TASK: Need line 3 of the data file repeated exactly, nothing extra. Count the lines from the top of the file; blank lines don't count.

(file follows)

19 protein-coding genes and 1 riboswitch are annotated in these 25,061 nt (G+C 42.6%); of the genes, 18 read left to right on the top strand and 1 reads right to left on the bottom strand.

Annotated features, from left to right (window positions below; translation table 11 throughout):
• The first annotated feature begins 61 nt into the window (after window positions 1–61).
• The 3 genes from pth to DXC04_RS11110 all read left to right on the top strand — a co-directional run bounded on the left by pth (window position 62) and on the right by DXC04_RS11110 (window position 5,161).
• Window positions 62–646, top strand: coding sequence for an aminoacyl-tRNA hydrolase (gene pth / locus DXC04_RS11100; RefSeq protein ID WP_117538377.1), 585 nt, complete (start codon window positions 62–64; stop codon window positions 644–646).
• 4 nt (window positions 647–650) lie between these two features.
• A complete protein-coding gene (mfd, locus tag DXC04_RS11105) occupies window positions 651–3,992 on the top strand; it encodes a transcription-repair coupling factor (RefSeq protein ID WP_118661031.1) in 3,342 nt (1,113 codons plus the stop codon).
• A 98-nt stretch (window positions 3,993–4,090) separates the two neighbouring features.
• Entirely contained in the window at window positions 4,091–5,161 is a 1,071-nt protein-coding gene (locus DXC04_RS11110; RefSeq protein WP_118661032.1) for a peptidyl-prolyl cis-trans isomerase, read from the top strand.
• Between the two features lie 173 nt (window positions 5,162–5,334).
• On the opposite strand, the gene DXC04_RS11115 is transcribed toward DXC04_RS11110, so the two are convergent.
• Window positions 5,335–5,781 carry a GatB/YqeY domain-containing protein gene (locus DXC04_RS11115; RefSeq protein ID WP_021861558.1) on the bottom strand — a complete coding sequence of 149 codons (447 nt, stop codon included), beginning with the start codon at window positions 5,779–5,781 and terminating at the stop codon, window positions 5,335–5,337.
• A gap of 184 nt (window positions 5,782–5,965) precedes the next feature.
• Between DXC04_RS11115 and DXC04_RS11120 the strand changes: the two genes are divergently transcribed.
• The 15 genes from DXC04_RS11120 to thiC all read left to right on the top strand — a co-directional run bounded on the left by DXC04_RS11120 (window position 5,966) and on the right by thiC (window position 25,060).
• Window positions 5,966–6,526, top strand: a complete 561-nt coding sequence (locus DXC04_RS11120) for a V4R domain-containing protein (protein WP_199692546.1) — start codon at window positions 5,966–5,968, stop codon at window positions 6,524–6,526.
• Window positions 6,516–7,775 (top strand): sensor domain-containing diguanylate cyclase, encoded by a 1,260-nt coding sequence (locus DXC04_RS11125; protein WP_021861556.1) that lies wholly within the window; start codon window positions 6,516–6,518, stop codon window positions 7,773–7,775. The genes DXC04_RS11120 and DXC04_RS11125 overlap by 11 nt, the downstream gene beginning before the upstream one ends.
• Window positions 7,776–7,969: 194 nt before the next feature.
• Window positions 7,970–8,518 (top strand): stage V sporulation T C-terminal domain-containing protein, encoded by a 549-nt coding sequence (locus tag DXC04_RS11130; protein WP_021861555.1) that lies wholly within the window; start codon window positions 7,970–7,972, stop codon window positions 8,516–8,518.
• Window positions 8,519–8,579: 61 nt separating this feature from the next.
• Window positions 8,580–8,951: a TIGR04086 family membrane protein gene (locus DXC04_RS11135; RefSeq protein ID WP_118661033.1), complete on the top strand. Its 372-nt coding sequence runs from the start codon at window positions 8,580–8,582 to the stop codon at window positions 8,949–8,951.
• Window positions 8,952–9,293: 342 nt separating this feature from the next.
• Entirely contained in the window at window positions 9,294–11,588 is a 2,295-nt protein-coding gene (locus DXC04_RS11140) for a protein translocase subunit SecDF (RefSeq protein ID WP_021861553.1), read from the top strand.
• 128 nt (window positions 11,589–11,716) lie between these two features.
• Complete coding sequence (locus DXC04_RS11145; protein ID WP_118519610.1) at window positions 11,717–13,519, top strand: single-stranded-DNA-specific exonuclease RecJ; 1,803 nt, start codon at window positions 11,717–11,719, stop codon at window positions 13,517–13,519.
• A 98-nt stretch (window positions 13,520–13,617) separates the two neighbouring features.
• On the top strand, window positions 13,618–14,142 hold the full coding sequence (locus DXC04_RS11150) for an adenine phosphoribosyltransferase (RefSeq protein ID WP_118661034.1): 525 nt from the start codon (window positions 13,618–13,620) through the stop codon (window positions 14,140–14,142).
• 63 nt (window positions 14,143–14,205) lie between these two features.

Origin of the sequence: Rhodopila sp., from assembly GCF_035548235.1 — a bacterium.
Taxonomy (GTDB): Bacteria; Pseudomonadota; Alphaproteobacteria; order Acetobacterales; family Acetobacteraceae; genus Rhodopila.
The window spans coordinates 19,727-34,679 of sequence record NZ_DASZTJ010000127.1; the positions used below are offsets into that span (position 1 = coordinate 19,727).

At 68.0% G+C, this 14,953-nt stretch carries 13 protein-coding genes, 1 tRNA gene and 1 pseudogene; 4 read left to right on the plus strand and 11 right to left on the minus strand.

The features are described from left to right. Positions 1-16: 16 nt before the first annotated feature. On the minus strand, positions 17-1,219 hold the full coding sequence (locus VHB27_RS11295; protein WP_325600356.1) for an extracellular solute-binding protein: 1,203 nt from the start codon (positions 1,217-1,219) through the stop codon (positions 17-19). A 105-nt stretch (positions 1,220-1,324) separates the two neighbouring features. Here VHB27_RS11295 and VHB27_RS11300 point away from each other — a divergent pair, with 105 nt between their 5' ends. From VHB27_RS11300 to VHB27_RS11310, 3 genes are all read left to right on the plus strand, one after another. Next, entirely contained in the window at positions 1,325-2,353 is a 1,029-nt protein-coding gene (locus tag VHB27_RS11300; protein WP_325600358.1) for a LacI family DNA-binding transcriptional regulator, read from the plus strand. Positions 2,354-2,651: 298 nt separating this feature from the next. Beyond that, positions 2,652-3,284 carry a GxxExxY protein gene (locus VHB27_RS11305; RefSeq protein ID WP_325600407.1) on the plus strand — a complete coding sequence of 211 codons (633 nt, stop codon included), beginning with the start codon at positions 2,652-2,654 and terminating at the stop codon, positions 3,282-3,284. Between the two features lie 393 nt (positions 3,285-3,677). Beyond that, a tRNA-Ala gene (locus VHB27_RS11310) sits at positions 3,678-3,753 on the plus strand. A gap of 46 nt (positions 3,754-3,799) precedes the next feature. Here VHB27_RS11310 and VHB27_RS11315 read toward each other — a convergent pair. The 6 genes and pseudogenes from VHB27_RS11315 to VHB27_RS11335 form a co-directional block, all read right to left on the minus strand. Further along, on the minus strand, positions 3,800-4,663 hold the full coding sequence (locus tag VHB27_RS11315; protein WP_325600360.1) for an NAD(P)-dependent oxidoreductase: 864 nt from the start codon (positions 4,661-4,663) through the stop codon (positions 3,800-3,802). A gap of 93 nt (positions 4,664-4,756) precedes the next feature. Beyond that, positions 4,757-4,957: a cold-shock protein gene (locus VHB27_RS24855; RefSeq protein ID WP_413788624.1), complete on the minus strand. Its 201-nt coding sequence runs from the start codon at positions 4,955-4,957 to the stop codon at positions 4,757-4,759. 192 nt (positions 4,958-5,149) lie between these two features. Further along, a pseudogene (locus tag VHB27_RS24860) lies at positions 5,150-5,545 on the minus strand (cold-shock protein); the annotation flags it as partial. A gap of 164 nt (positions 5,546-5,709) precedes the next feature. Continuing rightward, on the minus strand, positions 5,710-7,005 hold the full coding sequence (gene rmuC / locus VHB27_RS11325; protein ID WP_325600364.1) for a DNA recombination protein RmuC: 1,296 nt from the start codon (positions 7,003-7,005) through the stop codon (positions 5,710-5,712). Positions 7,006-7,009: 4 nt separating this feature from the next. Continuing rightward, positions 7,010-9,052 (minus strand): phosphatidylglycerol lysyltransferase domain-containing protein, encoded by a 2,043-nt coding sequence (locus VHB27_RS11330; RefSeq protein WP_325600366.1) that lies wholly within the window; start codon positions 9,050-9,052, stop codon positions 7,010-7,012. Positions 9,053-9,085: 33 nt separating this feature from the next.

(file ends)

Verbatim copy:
• The first annotated feature begins 61 nt into the window (after window positions 1–61).